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How to know if your organisation has suffered a data breach

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How to know if our organisation has suffered a Data Breach?

How to know if you have been breached?

This is the main question on many executives and business owners’ minds as the Notifiable Data Breaches Scheme (Section III of the Privacy Act 1988) and now the GDPR set in. The challenge in the minds of many business owners is;

‘How do we safely find out whether we have been breached and take steps to remediate the damage without incurring large fines and a smeared reputation if we have been breached?’

To answer this question we need to break it down into several segments, the first question on many business owners’ minds is;

‘Can I or my company be fined if we investigate and find previous data breaches have occurred?’

The answer is no, the Notifiable Data Breach Scheme (NDBS) clearly sets out that businesses must only act after they become aware a Data Breach (DB) has occurred. Once they are aware a DB has occurred or is likely to have occurred they need to then assess the breach and report the DB to the authorities based on its severity.

The only scenario whereby a fine could be handed out to a business is if it became known that people within the business found out about the data breach and took no steps to remediate the damage or update the security policy.

So knowing that it is safe to gaze into the past for data breaches without fear of major reprisal, the next question becomes;

‘How do we search our company for past data breaches?’

Searching your companies IT systems requires a security scanning software which works by performing a company-wide scan of all data, emails, IT records, and files.

The scan searches your records for any suspicious activity such as foreign software leaking information to the outside, emails with sensitive data that went astray or any other activity or software which could potentially amount to a data breach, past or present.  

This scan complies the data and creates a report on any past activity which could be considered a data breach for the decision makers to act on. This leads us to the next part of the question;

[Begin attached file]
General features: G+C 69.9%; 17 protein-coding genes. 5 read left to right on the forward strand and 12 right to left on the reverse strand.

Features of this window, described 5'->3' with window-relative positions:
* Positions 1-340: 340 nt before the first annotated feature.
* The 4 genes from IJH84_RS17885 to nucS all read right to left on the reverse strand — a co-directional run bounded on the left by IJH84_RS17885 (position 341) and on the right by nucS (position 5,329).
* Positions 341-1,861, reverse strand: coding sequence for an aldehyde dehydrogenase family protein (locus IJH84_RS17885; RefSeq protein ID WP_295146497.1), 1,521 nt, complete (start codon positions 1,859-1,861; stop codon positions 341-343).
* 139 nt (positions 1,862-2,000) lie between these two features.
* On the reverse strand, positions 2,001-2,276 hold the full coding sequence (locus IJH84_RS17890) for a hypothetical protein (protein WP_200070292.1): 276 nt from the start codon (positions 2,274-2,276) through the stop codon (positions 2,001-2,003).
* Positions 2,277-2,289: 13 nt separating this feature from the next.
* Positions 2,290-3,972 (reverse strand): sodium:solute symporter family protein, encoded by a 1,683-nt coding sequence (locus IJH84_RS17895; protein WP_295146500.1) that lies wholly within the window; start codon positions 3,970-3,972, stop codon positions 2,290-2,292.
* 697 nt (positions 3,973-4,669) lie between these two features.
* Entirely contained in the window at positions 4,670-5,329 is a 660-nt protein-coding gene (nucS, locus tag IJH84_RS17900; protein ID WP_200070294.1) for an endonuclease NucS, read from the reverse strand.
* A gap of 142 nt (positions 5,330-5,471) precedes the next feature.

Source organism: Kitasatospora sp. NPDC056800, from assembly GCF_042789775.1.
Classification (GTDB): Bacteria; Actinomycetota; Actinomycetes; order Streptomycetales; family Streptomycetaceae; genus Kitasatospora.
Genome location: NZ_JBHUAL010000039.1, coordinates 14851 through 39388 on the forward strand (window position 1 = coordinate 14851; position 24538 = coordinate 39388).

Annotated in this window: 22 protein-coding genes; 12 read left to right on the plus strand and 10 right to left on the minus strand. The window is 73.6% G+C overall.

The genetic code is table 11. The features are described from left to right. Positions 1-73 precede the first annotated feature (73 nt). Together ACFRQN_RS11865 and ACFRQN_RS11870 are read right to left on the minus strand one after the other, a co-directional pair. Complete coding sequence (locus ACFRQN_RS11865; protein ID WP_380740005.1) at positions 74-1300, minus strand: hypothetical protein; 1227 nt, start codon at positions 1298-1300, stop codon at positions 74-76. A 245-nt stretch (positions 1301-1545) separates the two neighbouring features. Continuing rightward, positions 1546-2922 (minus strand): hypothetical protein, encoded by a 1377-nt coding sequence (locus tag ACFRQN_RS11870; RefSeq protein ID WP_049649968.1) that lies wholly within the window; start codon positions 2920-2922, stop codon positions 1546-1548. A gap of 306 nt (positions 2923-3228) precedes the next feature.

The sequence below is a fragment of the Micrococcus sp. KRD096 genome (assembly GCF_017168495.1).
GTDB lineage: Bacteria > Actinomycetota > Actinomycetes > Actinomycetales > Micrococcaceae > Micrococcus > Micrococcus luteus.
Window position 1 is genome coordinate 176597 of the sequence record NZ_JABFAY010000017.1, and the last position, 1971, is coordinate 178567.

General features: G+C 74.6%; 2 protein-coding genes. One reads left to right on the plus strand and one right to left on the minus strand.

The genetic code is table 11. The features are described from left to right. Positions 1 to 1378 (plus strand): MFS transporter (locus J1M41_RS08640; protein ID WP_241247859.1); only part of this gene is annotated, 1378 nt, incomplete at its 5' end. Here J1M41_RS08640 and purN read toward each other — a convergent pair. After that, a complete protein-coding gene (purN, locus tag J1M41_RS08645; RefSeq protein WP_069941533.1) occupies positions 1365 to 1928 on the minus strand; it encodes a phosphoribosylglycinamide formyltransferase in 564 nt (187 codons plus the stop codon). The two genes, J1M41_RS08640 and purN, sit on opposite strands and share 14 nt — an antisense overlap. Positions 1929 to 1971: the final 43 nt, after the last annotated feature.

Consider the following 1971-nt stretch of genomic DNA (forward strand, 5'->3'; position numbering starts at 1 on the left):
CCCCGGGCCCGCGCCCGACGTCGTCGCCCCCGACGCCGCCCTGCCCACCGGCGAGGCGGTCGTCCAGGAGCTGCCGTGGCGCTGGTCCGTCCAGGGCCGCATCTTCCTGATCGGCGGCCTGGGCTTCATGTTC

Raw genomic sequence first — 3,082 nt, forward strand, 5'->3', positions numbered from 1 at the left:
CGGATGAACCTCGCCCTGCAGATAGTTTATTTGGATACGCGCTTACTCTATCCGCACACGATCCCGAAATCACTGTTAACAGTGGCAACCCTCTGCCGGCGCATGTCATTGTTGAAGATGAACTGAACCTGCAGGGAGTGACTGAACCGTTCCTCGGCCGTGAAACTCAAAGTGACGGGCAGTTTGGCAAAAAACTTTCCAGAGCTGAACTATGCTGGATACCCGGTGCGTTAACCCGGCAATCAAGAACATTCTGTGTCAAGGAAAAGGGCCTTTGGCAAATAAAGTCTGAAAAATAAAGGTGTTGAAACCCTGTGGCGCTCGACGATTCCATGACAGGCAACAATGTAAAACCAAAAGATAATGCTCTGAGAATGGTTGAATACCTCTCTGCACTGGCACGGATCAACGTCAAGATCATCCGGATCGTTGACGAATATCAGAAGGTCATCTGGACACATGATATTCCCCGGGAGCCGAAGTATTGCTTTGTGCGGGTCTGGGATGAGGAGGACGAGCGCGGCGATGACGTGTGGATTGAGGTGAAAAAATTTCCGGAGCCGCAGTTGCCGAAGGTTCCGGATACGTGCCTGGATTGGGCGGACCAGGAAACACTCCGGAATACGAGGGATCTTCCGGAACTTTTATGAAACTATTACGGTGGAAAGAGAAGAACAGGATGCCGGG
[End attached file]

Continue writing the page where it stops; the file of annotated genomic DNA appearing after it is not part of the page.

‘What do we do if we find a previously occurred activity considered to be a data breach?’

Once your business has the report you’ll need to act quickly and appropriately, as not doing so is where fines can be issued by the OAIC. Let’s say you have a data breach (most businesses will), the first thing your company will need to do is assess the severity of the data breach(s) which have occurred.

This will mean assessing whether the data breaches are likely to cause harm as a result of occurring and whether there is any actions the company can take which might remediate possible harm. This process is best led by an IT Security professional.

Any data breaches which have a likelihood to cause harm and which cannot be remediated need to be reported to the OAIC within 30 days of the data breach becoming known. Not doing so is where companies open themselves up to potential fines.

Some companies may still worry about a smeared public image by coming forward on reporting data breaches. While this is a potential reality after a data breach, any PR damage can be greatly minimized by moving forward correctly and with full transparency.

This process is part of a Data Breach Response Plan (DBRP), which is a plan laid out (similar to a fire drill) of a series of steps and responsibilities to take in minimizing the damage done after a data breach occurs. However, a full discussion on a DBRP will require a separate article on its own.

If you need advice on investigating whether you've suffered a Data Breach or have any questions about how to safely defuse a previously occurred breach. Please get in contact below. 

For information on creating a Data Breach Response Plan click here

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